On September 8th, NPR reported:
After seizing terror suspect Abu Anas al-Libi in the Libyan capital, Tripoli, U.S. forces took him to a ship in the Mediterranean where he could be interrogated for weeks or even months to come. Why a ship? In short, this allows the U.S. to hold and question al-Libi about his alleged role in a pair of 1998 U.S. Embassy bombings in Africa without putting him in the U.S. civilian court system, which could limit or halt efforts to interrogate him. These “interrogations at sea” are part of the ongoing legal battles over how the U.S. should deal with terror suspects in the post-9/11 world.
Of course, the consequence of placing him in the “civilian court system” is really a reference to the Miranda warning and waiver requirement. It is true that the government might have some flexibility to question al-Libi without first advising him of his Miranda rights pursuant to the Public Safety Exception (PSE) to the Miranda requirement – an exception established to permit unwarned questioning in response to a threat of imminent danger to police or the public. However, uncertainty as to the scope of unwarned interrogation authority pursuant to that exception indicates that the military detention and interrogation option – an option free from the constraints of Miranda – obviously is appealing in cases such as this.
This military incapacitation option for terrorist suspects has fundamentally altered the equation at the core of the PSE. Because the government may now use this option to avoid the impact of Miranda altogether, it actually shifts the balance of risk associated with a narrow application of the PSE to the terror suspect, and not the government. As a result, expanding the scope of the PSE to facilitate effective questioning of such suspects will ironically accrue to their ultimate interest. This is because it will incentivize the Article III disposition option by eliminating a key advantage of the military disposition option: the ability to use the fruits of unwarned interrogation as evidence against the suspect in a subsequent trial.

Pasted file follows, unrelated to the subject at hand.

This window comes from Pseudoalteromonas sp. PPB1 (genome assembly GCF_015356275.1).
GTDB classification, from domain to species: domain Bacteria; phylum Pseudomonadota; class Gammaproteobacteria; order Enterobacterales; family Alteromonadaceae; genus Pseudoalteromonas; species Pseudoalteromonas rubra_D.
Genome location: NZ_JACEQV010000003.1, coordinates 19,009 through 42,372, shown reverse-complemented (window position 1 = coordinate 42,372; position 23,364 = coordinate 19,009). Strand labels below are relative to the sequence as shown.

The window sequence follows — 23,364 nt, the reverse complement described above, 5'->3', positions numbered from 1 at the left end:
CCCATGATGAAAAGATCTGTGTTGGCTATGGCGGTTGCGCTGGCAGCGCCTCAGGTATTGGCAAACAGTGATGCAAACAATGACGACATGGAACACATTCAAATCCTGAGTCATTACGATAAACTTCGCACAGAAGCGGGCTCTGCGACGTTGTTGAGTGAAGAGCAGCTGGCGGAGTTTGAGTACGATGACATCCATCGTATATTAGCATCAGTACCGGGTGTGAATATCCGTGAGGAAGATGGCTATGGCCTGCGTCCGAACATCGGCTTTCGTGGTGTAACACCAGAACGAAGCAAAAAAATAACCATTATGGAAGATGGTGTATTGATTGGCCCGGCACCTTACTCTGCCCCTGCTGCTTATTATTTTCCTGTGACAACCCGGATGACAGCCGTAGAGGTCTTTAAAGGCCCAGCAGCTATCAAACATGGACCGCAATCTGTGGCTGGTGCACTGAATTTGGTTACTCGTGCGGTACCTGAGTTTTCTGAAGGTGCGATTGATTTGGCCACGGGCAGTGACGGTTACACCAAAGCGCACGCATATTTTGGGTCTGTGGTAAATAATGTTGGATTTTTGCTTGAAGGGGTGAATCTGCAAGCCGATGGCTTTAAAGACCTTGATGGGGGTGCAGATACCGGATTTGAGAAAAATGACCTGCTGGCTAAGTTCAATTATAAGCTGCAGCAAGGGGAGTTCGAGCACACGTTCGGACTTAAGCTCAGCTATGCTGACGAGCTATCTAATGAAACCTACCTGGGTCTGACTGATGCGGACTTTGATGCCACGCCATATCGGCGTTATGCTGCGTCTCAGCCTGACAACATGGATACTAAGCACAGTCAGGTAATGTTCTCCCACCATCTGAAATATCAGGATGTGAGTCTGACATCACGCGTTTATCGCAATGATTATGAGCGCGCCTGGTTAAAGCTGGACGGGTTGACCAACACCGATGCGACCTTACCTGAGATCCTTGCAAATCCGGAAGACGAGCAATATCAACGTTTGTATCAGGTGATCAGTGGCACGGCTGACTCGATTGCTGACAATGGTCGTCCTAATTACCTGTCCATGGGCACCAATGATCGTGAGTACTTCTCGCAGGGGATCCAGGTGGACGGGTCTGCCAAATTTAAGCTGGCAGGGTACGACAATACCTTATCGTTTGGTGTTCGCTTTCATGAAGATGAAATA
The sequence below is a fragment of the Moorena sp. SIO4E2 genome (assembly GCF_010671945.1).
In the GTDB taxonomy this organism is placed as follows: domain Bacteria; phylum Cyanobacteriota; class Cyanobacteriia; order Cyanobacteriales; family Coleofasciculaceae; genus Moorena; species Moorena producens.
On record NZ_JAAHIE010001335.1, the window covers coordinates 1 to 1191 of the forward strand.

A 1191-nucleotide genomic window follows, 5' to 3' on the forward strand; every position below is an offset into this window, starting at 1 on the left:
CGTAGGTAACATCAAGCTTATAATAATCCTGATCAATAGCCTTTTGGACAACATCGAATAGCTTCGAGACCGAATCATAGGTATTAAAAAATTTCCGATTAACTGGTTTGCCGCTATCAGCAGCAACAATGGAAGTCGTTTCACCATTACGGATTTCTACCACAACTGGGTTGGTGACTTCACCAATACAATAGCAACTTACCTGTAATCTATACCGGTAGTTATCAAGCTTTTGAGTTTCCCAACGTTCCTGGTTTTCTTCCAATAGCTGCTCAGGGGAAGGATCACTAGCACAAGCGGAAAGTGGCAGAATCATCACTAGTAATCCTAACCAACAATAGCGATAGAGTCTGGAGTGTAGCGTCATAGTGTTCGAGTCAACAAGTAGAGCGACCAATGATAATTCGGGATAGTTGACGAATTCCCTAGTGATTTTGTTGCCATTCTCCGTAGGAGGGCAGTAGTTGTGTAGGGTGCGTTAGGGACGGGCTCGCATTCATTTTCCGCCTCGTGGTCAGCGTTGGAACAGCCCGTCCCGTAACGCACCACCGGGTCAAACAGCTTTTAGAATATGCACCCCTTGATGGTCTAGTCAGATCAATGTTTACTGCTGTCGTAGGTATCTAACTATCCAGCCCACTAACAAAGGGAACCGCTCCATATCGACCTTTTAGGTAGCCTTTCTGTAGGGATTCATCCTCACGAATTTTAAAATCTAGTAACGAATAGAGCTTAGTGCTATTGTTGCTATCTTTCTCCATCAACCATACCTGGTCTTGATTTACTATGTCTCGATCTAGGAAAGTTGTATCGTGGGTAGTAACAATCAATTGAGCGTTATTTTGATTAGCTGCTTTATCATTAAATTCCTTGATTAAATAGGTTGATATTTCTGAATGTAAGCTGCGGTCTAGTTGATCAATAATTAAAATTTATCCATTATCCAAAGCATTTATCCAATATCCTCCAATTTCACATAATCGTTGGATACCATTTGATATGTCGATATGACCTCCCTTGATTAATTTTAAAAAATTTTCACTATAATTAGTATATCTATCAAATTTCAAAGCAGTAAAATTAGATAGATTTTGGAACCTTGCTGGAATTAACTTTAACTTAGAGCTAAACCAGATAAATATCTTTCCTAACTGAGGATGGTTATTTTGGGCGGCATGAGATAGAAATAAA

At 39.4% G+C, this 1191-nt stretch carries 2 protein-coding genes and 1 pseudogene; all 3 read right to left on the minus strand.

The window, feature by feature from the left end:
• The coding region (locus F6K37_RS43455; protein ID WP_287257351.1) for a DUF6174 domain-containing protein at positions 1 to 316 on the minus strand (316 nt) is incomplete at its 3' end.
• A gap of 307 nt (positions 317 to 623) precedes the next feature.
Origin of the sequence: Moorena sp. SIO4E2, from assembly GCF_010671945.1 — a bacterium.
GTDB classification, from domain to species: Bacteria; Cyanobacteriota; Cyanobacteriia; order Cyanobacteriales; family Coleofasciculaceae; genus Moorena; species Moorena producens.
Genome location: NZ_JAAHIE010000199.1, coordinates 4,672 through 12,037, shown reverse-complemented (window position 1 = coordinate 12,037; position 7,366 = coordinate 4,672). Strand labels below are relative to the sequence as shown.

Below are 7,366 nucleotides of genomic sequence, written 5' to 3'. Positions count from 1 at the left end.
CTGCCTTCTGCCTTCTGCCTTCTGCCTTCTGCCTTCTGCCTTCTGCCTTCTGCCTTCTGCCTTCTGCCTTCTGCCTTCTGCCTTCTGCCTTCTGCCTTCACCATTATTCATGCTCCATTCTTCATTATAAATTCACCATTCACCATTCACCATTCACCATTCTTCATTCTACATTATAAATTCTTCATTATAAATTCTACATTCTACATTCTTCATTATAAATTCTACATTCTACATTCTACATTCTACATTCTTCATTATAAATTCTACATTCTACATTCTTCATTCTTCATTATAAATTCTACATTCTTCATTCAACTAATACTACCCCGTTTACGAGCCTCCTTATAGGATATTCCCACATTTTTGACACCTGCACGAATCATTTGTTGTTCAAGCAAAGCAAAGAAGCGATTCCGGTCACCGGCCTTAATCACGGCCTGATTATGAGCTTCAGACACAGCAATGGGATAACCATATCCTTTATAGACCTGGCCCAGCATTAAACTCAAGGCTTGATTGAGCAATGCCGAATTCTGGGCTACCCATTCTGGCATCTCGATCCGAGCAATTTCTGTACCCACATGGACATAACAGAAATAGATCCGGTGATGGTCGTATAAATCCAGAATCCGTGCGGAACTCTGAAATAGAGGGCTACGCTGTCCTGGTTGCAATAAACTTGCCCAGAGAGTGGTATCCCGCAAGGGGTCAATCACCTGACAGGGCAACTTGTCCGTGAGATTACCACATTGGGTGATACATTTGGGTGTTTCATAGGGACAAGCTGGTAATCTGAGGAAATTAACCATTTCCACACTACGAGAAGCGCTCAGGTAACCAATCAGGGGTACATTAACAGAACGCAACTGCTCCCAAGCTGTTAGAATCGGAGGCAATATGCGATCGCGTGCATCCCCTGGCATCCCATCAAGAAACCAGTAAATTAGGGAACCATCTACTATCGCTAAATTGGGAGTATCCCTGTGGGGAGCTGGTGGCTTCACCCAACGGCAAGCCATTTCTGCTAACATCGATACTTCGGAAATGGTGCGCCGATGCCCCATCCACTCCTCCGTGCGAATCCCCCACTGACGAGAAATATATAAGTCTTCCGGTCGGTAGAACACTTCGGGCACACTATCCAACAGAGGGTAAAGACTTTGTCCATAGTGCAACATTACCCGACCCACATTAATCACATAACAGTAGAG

This is the thesis I advance with my co-author, Professor Christopher Jenks, in an article forthcoming in the Fordham Urban Law Journal titled, Strange Bedfellows:
How Expanding the Public Safety Exception to Miranda Benefits Counterterrorism Suspects (http://papers.ssrn.com/sol3/papers.cfm?abstract_id=2337514). We argue this military disposition option – an option that could conceivably even be used for U.S. citizens – fundamentally alters the PSE equation. Here is the abstract:
When should a suspected terrorist receive Miranda warnings, and should confessions obtained without obtaining a waiver of the Miranda right to silence and assistance of counsel be admissible at trial? The answer to this question turns on the scope of what is known as the Public Safety Exception (PSE) to the Miranda warning and waiver requirement. Established by the Supreme Court in 1984 in New York v. Quarles, the exception allows the use of confessions obtained from suspects questioned after being placed in custody (the situation that triggers the Miranda warning and waiver requirement) when the questions respond to an imminent threat of danger to the officer or the public. Implicit in the rationale for the PSE is that failing to advise a suspect questioned in a custodial setting of his or her Miranda rights may result in the government’s foregoing the opportunity to incapacitate the individual. The Quarles Court adopted an exception that eliminated the requirement that officers responding in such situations choose between protecting themselves and the public or risk the inadmissibility of potentially vital evidence: the suspect’s voluntary confession. This Article questions whether this binary choice is still valid. More specifically, it asserts that when dealing with a terror suspect, the alternative “remedies” of indefinite detention and trial by military commission fundamentally alter this equation. This alternative option for incapacitating a suspected terrorist operative may, in certain situations (potentially even involving a U.S. citizen), eliminate the binary ‘warn and risk imminent danger, or don’t warn and risk the ability to prosecute’ choice equation that was central to the Quarles decision.
As a result, the burden of risk associated with a narrow application of the PSE has substantially shifted to the terrorism suspect, because the military detention option allows the government to question in violation of the Miranda warning and waiver requirement without risking the ability to incapacitate the suspect, even if the confession is inadmissible in an Article III court. Accordingly, this Article argues that expanding the scope of the PSE to allow for more extensive interrogation of terrorism suspects will inure to the suspects’ benefit by incentivizing the normal law enforcement disposition for suspected terrorist suspects, and thereby mitigating the likelihood that such suspects will be subjected to military administrative detention.
Geoffrey S. Corn is a Professor of Law and Presidential Research Professor at the South Texas College of Law where he teaches National Security Law, The Law of Armed Conflict, Criminal Law, Criminal Procedure, Comparative Terrorism Law, International Law, Ethics for Prosecutors, and Military Law for Civilian Practitioners.